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Upper-School Mythology introduces students to fascinating tales of other worldly creatures, gods, goddesses, monsters, and warriors and invites them to explore life’s ultimate questions, like “Who am I?”, “Why am I here?” and “How can I live a virtuous life?”. Through an exploration of literature, history, philosophy, geography, and culture – all in one engaging course – students read mythological tales from a variety of geographical locations and historical time periods, reflecting on the customs, beliefs and cultural perspectives of a survey of ancient civilizations, with a central focus on ancient Greece and Rome.

Using Dr. Louis Marko’s book, The Myth Made Fact: Reading Greek and Roman Mythology through Christian Eyes as the central text for the course, students are introduced to tales as expressions of the human condition, in both its virtue and its depravity, through a myriad of mythological personas and narratives. Markos invites students to view the myths as eloquent and poignant reflections of the limitations of man, who, despite his best creative and intellectual efforts, sees the world as the Apostle Paul described it, “through a glass darkly.” Similar to Paul walking along the marble streets before the temple of Artemis presenting Christ as the answer to the emptiness and longings of paganism, Markos walks students through ancient mythological stories illuminating the state of man as one of readiness for and anticipation of a Redeemer and a Savior.

Required Materials:
Books and supplies are not included in the purchase of the course.

Weslea Bell holds a MA in English from Mississippi State University and has taught Language Arts courses, including Literature, Composition, Mythology, and Logic, for almost thirty years. She has written for various publications and venues and homeschooled her own children from kindergarten through twelfth grade. She enjoys gardening, coffee dates with friends, training her horse, playing piano, and – most of all – spending time with her husband and two daughters.

Quarter 1

  1.  Rhetorical Situations: Audience, Purpose, MLA Style
  2.  Essay Writing: Comparison-Contrast and Literary Analysis
  3. Platonic Myths: The Allegory of the Cave, Soul Mates, The Myth of the Winged Soul
  4. Prometheus: Aeschylus’ Prometheus Bound, Percy Bysshe Shelley’s Prometheus Unbound
  5. Epic Poetry: the Gods of Homer (Athena, Poseidon, Calypso, Circe, Ino, Hermes, Zeus, Heracles, Aeolus)

Quarter 2

  1. Rhetorical Situation: Genre, Allegory, Drama
  2. Essay Writing: Personal Narrative, Comparison-Contrast, Expository
  3. Ovid’s _Metamorphoses: _Pygmalion
  4. George Bernard Shaw’s _Pygmalion _(Victorians vs. Modernists)
  5. Greek and Roman Mythology in the Arts: My Fair Lady, Iphigenia in Tauris
  6. _Til We Have Faces: a Myth Retold _by C. S. Lewis

Quarter 3

  1. Rhetorical Situation: Design, Media, APA Style
  2. Essay Writing: Journal Writing, Personal Narrative, Cause-Effect
  3. Gods of Ancient Egypt: Mythology and Warfare
  4. Gods of the Babylonian Kingdom: Exploring Origin Stories
  5. _Epic of Gilgamesh _and Genesis
  6. Gods of Assyria: Religion or Myth?
  7. Media, Talos, and Artificial Intelligence: Modern Applications of Ancient Philosophies

Quarter 4

  1. Rhetorical Situation: Style and Tone
  2. Essay Writing: Literary Analysis
  3. Mesoamerican Mythology (Mayans, Incas, Aztecs)
  4. Epic Poetry: the gods of Virgil
  5. The Aeneid
  6. Nathanial Hawthorne’s _Wonder Book _and Scarlet Letter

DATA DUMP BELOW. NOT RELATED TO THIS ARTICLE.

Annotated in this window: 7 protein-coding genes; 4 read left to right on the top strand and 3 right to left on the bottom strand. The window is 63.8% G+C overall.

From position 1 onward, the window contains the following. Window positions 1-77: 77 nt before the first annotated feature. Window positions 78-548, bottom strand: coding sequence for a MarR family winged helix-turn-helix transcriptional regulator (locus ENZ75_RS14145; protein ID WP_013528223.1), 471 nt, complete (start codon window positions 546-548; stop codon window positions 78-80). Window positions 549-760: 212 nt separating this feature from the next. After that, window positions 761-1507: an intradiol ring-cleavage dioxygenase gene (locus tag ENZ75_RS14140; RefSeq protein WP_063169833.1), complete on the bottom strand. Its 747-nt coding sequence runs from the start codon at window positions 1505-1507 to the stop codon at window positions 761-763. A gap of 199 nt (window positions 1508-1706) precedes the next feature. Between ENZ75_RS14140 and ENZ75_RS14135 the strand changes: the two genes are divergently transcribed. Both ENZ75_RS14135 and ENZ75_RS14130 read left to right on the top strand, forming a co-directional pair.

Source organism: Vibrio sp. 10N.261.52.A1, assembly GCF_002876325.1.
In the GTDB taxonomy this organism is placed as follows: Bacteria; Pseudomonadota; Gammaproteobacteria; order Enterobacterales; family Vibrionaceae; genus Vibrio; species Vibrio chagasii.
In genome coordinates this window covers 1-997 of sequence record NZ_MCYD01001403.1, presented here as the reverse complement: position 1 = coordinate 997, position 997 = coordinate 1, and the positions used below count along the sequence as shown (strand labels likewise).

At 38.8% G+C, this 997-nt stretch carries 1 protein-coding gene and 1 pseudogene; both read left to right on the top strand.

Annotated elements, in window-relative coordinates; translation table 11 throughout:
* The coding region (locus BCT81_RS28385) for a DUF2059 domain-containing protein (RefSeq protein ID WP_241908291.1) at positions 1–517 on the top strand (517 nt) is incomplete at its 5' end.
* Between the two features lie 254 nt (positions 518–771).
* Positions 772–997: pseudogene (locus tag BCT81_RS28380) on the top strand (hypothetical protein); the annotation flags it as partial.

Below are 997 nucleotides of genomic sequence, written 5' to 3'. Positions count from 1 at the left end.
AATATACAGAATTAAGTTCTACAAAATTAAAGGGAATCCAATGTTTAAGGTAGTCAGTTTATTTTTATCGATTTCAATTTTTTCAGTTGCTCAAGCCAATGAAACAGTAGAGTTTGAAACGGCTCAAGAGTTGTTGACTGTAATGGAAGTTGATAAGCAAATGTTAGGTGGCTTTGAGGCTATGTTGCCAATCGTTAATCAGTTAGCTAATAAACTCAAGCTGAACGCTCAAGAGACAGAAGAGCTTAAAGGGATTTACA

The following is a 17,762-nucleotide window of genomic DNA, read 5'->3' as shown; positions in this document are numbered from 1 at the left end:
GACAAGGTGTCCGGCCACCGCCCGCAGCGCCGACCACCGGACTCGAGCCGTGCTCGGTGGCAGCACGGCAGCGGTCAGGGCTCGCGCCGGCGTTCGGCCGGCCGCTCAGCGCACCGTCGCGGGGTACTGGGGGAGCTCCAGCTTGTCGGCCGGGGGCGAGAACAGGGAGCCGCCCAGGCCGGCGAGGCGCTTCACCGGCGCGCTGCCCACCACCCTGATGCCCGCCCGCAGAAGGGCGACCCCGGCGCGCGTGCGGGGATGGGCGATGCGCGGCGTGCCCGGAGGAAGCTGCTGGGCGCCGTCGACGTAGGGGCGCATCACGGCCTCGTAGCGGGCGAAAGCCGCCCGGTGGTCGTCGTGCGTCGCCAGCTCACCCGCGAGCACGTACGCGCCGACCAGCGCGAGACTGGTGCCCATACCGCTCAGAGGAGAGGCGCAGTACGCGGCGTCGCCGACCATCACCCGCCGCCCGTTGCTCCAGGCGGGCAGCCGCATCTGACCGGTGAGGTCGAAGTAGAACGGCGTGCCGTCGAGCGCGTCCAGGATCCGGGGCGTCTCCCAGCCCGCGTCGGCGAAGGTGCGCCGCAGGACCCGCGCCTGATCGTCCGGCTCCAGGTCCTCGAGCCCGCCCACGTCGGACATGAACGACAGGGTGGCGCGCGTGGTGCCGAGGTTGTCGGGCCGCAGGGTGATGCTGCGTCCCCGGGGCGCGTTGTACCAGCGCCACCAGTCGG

7. Mythology in Literature, Film, Art, and Marketing
  8. Final Project and Exam

Red checkmarkComputer: You will need a stable, reliable computer, running with a processor with a speed of 1 GHz or better on one of the following operating systems: Mac OS X with Mac OS 10.7 or later; Windows 8, 7, Vista (with SP1 or later), or XP (with SP3 or later). We do not recommend using an iPad or other tablet for joining classes. An inexpensive laptop or netbook would be much better solutions, as they enable you to plug an Ethernet cable directly into your computer. Please note that Chromebooks are allowed but not preferred, as they do not support certain features of the Zoom video conference software such as breakout sessions and annotation, which may be used by our teachers for class activities.

Red checkmarkHigh-Speed Internet Connection: You will also need access to high-speed Internet, preferably accessible via Ethernet cable right into your computer. Using Wi-Fi may work, but will not guarantee you the optimal use of your bandwidth. The faster your Internet, the better. We recommend using a connection with a download/upload speed of 5/1 Mbps or better. You can test your Internet connection here.

Red checkmarkWebcam: You may use an external webcam or one that is built in to the computer. Webcam Recommendations: Good (PC only) | Best (Mac and PC)

Red checkmarkHeadset: We recommend using a headset rather than a built-in microphone and speakers. Using a headset reduces the level of background noise heard by the entire class. Headset Recommendations: USB | 3.5mm

Red checkmarkZoom: We use a web conferencing software called Zoom for our classes, which enables students and teachers to gather from around the globe face to face in real time. Zoom is free to download and easy to use. unnamed-e1455142229376 To download Zoom:

  1. Visit
  2. Click to download the first option listed, Zoom Client for Meetings.
  3. Open and run the installer on your computer.
  4. In August, students will be provided with instructions and a link for joining their particular class.

Red checkmarkScanner: In this class, students frequently submit homework assignments by scanning pages from their workbooks. Students and/or their parents should have easy access to a scanner and the ability to use it.


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